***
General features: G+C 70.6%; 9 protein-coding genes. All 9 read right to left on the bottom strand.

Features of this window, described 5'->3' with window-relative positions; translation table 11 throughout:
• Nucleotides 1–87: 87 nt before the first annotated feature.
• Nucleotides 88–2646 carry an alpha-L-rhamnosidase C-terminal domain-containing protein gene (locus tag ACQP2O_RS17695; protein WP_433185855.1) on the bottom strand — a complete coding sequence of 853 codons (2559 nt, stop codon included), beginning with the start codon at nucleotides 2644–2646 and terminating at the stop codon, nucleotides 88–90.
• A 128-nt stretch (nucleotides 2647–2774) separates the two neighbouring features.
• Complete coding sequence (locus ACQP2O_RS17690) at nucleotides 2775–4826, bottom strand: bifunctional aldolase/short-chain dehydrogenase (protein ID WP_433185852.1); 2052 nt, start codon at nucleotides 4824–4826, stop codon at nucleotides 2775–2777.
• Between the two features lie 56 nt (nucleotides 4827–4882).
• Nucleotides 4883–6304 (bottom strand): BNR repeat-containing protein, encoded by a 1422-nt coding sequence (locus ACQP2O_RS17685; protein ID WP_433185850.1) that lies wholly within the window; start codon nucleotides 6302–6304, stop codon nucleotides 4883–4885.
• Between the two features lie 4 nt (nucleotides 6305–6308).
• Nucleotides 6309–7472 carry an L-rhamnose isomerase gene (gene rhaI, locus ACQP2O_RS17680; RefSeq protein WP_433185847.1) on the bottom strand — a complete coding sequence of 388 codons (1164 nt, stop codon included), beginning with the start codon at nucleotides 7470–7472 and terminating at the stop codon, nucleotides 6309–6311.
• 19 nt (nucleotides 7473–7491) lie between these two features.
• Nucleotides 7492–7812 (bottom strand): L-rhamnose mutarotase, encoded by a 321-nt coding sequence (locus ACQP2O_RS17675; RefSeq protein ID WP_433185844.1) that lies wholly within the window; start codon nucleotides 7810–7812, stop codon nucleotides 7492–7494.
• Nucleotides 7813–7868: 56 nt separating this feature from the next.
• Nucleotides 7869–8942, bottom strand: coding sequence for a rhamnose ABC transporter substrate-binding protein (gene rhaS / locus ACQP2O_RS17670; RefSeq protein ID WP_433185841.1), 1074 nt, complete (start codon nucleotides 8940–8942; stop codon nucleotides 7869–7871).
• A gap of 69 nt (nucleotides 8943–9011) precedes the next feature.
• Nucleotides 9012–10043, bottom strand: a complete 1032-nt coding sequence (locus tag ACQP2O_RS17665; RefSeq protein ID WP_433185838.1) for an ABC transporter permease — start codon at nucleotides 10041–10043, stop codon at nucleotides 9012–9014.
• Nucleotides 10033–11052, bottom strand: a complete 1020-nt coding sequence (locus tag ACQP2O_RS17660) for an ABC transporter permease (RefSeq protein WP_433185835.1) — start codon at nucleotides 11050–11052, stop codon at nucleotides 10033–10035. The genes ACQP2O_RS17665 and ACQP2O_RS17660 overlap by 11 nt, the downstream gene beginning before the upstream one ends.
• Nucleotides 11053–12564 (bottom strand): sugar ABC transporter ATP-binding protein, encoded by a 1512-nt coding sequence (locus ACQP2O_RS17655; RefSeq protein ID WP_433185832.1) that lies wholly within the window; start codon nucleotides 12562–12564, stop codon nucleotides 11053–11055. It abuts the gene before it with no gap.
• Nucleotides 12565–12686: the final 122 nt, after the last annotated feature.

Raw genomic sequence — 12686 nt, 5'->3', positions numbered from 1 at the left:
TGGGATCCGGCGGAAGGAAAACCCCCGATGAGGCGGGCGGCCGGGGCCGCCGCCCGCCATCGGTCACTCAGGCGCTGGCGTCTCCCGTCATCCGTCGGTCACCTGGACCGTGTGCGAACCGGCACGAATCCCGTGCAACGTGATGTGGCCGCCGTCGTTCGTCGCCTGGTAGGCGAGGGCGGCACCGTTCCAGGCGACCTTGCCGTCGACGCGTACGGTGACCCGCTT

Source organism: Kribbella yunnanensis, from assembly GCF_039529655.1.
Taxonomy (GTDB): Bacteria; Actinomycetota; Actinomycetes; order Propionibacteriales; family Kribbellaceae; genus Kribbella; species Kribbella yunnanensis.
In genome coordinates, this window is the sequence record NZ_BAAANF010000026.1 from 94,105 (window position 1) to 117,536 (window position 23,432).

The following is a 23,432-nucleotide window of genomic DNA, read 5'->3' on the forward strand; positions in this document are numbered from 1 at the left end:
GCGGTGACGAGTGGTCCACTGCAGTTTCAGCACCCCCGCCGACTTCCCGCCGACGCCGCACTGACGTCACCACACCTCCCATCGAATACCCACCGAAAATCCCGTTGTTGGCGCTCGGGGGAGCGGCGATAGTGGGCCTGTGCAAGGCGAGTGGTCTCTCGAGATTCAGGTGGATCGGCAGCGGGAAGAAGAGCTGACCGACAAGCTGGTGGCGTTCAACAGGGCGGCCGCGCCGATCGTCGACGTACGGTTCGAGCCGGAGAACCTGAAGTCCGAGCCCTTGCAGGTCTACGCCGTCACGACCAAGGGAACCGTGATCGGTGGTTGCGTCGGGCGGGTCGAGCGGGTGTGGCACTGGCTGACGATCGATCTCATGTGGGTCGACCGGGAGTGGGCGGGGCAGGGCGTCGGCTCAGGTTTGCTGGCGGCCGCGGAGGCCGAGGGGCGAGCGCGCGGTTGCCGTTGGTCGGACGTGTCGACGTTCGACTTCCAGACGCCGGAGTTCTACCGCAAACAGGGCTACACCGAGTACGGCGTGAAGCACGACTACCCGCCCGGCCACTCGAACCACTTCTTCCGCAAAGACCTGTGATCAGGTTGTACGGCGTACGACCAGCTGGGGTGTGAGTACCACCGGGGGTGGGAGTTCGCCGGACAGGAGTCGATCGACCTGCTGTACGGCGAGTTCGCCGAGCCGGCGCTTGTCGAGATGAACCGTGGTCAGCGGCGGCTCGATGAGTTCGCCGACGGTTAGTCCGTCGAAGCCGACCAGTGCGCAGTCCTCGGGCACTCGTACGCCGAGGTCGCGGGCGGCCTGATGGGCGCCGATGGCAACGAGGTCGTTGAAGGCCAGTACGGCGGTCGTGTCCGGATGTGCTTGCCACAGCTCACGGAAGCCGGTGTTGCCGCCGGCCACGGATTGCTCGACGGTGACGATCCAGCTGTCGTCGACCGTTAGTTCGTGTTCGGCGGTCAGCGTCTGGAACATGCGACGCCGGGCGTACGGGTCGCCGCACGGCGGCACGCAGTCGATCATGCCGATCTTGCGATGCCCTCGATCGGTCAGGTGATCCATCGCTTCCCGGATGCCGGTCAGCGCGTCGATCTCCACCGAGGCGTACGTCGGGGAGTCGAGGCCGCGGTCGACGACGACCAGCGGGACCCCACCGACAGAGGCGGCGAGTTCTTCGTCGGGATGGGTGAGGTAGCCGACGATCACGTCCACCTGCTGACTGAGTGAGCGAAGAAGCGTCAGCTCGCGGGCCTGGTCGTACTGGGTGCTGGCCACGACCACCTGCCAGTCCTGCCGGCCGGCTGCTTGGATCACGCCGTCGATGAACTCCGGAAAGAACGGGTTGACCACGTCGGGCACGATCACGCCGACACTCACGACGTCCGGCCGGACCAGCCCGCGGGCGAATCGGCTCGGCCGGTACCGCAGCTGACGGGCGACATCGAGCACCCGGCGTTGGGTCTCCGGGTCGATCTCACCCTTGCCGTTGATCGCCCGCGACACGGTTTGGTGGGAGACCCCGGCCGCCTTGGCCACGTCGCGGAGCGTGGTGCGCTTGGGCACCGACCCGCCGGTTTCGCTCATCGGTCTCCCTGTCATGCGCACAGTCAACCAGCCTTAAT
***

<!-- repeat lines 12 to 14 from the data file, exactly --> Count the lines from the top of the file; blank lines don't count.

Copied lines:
• Nucleotides 7492–7812 (bottom strand): L-rhamnose mutarotase, encoded by a 321-nt coding sequence (locus ACQP2O_RS17675; RefSeq protein ID WP_433185844.1) that lies wholly within the window; start codon nucleotides 7810–7812, stop codon nucleotides 7492–7494.
• Nucleotides 7813–7868: 56 nt separating this feature from the next.
• Nucleotides 7869–8942, bottom strand: coding sequence for a rhamnose ABC transporter substrate-binding protein (gene rhaS / locus ACQP2O_RS17670; RefSeq protein ID WP_433185841.1), 1074 nt, complete (start codon nucleotides 8940–8942; stop codon nucleotides 7869–7871).